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HANGING BRIDGE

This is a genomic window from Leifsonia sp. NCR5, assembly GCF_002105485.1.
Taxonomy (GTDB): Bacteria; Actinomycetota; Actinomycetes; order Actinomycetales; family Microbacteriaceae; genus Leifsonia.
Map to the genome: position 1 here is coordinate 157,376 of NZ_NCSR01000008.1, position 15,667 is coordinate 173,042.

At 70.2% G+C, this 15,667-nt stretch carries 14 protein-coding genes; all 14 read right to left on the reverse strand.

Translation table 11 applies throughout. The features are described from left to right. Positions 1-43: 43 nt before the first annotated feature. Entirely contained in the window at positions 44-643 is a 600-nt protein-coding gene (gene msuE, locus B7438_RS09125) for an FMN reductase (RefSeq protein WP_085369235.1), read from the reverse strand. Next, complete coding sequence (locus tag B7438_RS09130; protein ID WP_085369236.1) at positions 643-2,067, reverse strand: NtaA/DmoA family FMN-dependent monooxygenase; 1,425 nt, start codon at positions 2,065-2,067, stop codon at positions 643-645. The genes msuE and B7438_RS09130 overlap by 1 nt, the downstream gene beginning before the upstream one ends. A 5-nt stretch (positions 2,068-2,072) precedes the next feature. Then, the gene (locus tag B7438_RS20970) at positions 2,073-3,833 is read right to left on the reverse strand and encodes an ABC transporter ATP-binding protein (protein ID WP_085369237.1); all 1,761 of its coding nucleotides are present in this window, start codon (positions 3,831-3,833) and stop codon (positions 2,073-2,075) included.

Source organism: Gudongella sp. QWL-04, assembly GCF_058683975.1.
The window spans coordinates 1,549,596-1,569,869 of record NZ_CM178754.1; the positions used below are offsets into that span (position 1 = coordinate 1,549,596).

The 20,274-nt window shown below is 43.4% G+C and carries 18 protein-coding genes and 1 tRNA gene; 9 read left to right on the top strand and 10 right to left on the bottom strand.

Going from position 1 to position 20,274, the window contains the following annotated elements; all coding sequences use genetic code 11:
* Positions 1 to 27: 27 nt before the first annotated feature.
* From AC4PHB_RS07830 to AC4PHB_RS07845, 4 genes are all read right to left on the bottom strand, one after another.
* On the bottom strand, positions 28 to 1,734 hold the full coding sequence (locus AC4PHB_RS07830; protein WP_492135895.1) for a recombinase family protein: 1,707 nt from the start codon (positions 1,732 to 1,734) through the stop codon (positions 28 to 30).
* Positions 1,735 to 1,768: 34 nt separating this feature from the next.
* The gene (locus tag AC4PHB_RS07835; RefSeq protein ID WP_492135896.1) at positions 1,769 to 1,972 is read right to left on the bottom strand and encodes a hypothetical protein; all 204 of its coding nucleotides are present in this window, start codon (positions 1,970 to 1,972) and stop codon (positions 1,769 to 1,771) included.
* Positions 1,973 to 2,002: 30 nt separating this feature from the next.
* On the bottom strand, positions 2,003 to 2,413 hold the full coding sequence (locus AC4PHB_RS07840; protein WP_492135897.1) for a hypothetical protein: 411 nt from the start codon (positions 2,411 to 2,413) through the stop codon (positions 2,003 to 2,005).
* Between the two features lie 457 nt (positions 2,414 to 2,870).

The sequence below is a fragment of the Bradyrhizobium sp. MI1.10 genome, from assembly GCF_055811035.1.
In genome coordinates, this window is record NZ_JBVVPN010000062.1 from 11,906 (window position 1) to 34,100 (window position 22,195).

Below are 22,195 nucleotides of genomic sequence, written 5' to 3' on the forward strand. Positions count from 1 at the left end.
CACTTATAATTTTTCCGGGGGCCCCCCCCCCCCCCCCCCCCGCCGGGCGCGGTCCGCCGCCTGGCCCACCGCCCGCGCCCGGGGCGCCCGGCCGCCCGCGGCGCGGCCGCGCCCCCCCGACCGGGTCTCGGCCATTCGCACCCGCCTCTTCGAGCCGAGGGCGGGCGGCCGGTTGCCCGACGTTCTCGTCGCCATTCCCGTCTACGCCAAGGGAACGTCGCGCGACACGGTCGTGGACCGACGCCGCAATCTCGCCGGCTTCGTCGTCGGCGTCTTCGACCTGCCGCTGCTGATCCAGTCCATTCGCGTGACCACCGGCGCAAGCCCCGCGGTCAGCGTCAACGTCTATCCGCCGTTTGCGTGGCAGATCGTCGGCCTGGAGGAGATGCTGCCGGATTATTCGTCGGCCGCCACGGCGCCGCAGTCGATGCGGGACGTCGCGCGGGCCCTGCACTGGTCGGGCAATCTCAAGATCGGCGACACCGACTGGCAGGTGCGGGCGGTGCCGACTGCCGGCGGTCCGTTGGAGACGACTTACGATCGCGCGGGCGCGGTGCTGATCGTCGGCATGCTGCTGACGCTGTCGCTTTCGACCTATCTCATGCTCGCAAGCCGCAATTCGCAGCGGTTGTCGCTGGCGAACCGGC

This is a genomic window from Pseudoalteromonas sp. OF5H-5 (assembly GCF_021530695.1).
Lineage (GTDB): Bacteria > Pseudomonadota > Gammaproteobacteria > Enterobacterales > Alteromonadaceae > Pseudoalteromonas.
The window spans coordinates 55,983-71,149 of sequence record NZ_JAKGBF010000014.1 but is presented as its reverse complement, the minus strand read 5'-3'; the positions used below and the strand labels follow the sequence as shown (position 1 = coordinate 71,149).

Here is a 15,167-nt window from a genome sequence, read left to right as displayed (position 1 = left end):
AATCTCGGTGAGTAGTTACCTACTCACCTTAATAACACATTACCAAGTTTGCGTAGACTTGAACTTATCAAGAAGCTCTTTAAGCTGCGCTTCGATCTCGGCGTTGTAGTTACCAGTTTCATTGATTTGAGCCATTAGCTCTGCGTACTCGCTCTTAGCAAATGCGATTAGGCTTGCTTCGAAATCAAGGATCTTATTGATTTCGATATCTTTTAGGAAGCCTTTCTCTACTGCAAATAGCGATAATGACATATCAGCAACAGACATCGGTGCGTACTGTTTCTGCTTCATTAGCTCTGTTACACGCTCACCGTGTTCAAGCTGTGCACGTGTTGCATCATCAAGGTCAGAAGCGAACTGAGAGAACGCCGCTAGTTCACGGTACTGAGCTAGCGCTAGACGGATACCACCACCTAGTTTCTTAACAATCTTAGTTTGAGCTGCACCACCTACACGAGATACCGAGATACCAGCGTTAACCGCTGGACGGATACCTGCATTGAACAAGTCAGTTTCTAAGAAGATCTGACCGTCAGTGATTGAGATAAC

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Remains of a medieval bridge now incorporated in the basement of a visitor's centre for Manchester Cathedral. It was built to span the Hanging Ditch, which formed part of the defences of the medieval town, and acted as the principal approach from the town to the parish church (now the cathedral) during the medieval period. The earliest reference to the bridge occurs in 1343, but the present structure is a later rebuilding or remodelling, a likely date being circa 1421-1500, the period when the parish church was rebuilt. It is of coursed and dressed Collyhurst sandstone with only one arch now visible, though both survive. Drawings of the bridge taken in the 19th century, when it was exposed during building work, coupled with observations made from the basements of Hanging Bridge Chambers and Mynshull's House, have allowed a picture of the brudge to be built up. It appears that there are two Tudor arches with a central pier. The incorporation of the earlier bridge may be suggested by the irregularities in the alignment and masonry detail.

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